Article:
Saturday 19th May 2012
The Horrors have been going from strength to strength recently & pulling in new fans at quite a rate, especially following last years much lauded album ‘Skying’. One of our writers who last saw The Horrors in 2007 caught their recent gig at The Ritz in Manchester & reports back for us below.
The Horrors’ transformation from mock-goth, Screaming Lord Sutch covering outsiders into a Mercury Prize nominated, dance infused psych-rock band has attracted a following that would have previously been alien to the group. The group’s debut album, Strange House, earned them a cult, mascara heavy, black clad teenage audience, assisted by a cameo on the Mighty Boosh, (see ‘Count In Fives below) whereas subsequent efforts Primary Colours and Skying have catapulted them firmly into the indie elite.
This could not have been made plainer when a middle aged man stood in front of me began to dance as if it were a Take That gig. Whether under the influence of drink or drugs, such antics must be frowned upon. However, it highlights just how the far the band has come since the early days of 2007, where gigs supporting Florence and the Machine’s arena tour would have been unthinkable.
The absence of any material from their debut album shows that the band themselves have moved on. The powerful hour long set is testament to their change in vision and philosophy, sounding more like Screamadelica era Primal Scream than the 60’s garage rock that was the catalyst for the group’s inception.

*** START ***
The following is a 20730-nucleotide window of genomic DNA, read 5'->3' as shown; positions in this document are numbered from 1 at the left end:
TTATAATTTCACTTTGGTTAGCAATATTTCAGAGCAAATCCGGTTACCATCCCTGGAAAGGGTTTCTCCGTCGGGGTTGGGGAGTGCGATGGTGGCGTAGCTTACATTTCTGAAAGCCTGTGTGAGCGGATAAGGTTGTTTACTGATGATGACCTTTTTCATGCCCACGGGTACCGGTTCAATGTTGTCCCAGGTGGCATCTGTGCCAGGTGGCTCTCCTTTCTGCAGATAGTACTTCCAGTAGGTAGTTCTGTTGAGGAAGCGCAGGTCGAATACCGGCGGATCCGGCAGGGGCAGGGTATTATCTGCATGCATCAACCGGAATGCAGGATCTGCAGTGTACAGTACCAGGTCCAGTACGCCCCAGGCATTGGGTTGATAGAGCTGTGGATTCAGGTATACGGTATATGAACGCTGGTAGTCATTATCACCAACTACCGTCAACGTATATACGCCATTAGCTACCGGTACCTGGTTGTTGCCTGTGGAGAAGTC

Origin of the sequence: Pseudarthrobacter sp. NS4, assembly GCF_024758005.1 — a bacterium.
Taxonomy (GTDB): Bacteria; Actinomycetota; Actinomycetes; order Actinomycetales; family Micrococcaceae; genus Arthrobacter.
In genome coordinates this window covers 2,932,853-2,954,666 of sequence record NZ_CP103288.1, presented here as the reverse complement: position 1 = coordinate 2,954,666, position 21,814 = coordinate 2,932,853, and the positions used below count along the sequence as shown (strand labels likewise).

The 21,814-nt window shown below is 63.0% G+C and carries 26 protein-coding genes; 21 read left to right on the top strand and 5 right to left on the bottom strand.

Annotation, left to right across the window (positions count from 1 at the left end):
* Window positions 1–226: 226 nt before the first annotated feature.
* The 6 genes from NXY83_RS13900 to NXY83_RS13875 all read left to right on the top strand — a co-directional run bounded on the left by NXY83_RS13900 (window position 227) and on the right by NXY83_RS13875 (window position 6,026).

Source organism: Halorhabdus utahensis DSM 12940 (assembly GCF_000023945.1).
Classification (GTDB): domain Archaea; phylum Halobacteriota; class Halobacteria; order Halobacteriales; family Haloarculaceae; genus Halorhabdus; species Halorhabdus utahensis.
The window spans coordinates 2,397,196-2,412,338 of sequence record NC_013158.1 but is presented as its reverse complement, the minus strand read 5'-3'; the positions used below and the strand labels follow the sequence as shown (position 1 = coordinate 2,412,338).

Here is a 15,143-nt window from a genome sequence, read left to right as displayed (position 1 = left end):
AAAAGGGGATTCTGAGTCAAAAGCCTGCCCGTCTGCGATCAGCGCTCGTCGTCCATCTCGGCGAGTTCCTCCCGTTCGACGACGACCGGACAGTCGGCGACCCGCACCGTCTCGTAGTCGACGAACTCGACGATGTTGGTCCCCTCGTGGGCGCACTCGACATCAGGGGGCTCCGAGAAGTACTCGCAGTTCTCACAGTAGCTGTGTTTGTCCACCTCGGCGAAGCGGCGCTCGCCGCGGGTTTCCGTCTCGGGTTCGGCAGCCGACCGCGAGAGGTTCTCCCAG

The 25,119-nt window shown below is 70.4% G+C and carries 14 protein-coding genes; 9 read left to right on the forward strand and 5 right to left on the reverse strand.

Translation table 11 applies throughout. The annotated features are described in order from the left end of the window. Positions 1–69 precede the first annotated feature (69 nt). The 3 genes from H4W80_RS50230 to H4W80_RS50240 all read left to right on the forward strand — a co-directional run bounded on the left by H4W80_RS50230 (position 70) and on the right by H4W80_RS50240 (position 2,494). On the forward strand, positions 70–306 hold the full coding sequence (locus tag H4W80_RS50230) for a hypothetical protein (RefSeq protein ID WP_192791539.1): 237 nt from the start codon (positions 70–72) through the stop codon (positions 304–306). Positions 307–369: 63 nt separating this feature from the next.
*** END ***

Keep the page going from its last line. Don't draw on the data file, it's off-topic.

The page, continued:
Set opener ‘Mirror’s Image’ is driven by Tom Cowan’s keyboards and Joshua Hayward’s My Bloody Valentine-esque swooning guitars, and Faris Badwan’s aggressive delivery is the proverbial icing on the cake. The brilliant ‘Who Can Say’ sees the band at their art-rock best, and material from latest album Skying showcases the reasons for their critical acclaim.
‘I Can See Through You’, ‘Still Life’ (See above) and recent single ‘Changing the Rain’ emphasises their ability to craft the kind of melody that inevitably fills indie-dancefloors across the land. The epic ‘Sea Within A Sea’ and set finale ‘Moving Further Away’ both sound even better live than on record, with the latter combining Kraftwerk style keys with a display of guitar heroics from Joshua Hayward which even Kevin Shields would be proud of.
The only dissapointment of the night was the relatively short eleven song set list, although with the exclusion of their debut album, the band did play a majority of tracks from both of their subsequent efforts. Support came from London band TOY, who are definitely ones to watch during 2012. Their half an hour set featured recent single ‘Motoring’, which has recieved significant airplay on BBC Radio 6 Music. The driving krautrock of ‘Left Myself Behind’ is in the same vein of Primary Colours, and Horrors bassist Rhys Webb has declared them his favourite band of 2012.
The last time I saw The Horrors, previous to Saturday night, was back in 2007, whilst supporting the Arctic Monkeys at Manchester Central. The overriding memory of the night was hostile reception that the band received from the hoards of twenty-somethings pining for ‘Mardy Bum’ and ‘A Certain Romance, and the subsequent barrage of missiles that were destined for the stage. Those same twenty somethings, now most likely thirty somethings, form the majority of the crowd at the Ritz.
This, and the dodgy dancing of some of the audience highlights how The Horrors have become part of the indie mainstream. The honing of their live sound, in additional to the critical acclaim of their records allows the band to make an assault on this year’s festival circuit, and take their success to the next level.